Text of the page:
Nearly two out of three estate professionals rated current market conditions on the bottom half of a 10-point scale in July, but were considerably more optimistic about the near- and long-term outlooks.

That’s according to surveys of more than 3,000 agents in the U.S. and Canada who are clients of software developer Point2 Technologies Inc.

Asked to rate current market conditions in their area on a seasonally adjusted basis using a 10-point scale, 64 percent of agents rated conditions on the bottom half of the scale (from one to five). Only 36 percent said current conditions rated a score of six to 10.

Nearly two out of three estate professionals rated current market conditions on the bottom half of a 10-point scale in July, but were considerably more optimistic about the near- and long-term outlooks.

That’s according to surveys of more than 3,000 agents in the U.S. and Canada who are clients of software developer Point2 Technologies Inc.

Asked to rate current market conditions in their area on a seasonally adjusted basis using a 10-point scale, 64 percent of agents rated conditions on the bottom half of the scale (from one to five). Only 36 percent said current conditions rated a score of six to 10.

But when agents were asked how optimistic or pessimistic they were about the near term — the next three to six months — they were more equally divided. Nearly 52 percent were optimistic, scoring the near-term outlook between six and 10, while a little more than 48 percent were on the neutral or pessimistic side of the scale (one through five).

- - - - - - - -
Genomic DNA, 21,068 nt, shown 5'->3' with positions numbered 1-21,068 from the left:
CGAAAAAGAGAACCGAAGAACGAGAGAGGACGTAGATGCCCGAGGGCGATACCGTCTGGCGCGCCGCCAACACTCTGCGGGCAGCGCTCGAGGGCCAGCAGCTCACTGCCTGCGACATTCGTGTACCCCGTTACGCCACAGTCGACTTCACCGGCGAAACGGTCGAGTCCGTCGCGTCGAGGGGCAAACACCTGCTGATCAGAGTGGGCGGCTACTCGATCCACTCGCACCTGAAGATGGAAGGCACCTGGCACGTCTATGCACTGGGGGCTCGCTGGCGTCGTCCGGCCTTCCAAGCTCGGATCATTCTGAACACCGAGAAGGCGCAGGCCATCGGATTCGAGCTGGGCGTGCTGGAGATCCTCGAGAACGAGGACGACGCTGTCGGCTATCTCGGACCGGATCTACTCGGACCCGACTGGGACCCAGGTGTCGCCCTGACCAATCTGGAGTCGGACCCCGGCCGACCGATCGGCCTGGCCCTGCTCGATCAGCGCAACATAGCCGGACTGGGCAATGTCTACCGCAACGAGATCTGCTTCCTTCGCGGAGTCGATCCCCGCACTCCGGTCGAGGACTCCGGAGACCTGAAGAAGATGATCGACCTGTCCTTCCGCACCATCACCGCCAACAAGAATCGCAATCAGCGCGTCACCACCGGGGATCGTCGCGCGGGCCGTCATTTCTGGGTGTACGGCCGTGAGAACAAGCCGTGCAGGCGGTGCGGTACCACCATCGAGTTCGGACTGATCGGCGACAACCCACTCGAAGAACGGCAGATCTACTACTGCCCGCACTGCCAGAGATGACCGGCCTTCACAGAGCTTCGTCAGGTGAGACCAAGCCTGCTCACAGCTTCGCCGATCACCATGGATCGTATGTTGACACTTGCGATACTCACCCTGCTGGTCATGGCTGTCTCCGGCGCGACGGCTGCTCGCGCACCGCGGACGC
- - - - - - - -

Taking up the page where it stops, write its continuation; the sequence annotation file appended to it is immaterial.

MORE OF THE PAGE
The outlook for the next 12-18 months was even brighter, with 70 percent rating the long-term outlook as a six or better. Although 30 percent scored the long-term outlook on the neutral or pessimistic side of the scale, the percentage who were deeply pessimistic declined sharply.

Only 5 percent of agents rated the long-term outlook as a one or two, compared with nearly 10 percent who saw the near-term outlook that way and more than 13 percent who scored current conditions as a one or two. …CONTINUED

At the other end of the scale, just 3 percent said current conditions rated a score of nine or 10. But 9 percent said the near-term outlook rated a nine or 10, and close to 21 percent saw the long-term outlook in that light.

Point2 said it will use the survey to produce a Real Estate Confidence Index to provide "a window into the market that did not exist before," with the median response across all questions representing the index measure for the month.

With two months of surveys completed, the Real Estate Confidence Index for July was 5.5, a 16.5 percent increase from the 4.7 median response in June, Point2 said.

Builder confidence rebounded in July to a level not seen since September, but far more builders still see conditions as "poor" than "good," according to a survey by an industry trade group.

The National Association of Home Builders/Wells Fargo Housing Market Index rose two points in July to 17 (see story). When the seasonally adjusted index is above 50, more builders view sales conditions as good than poor.

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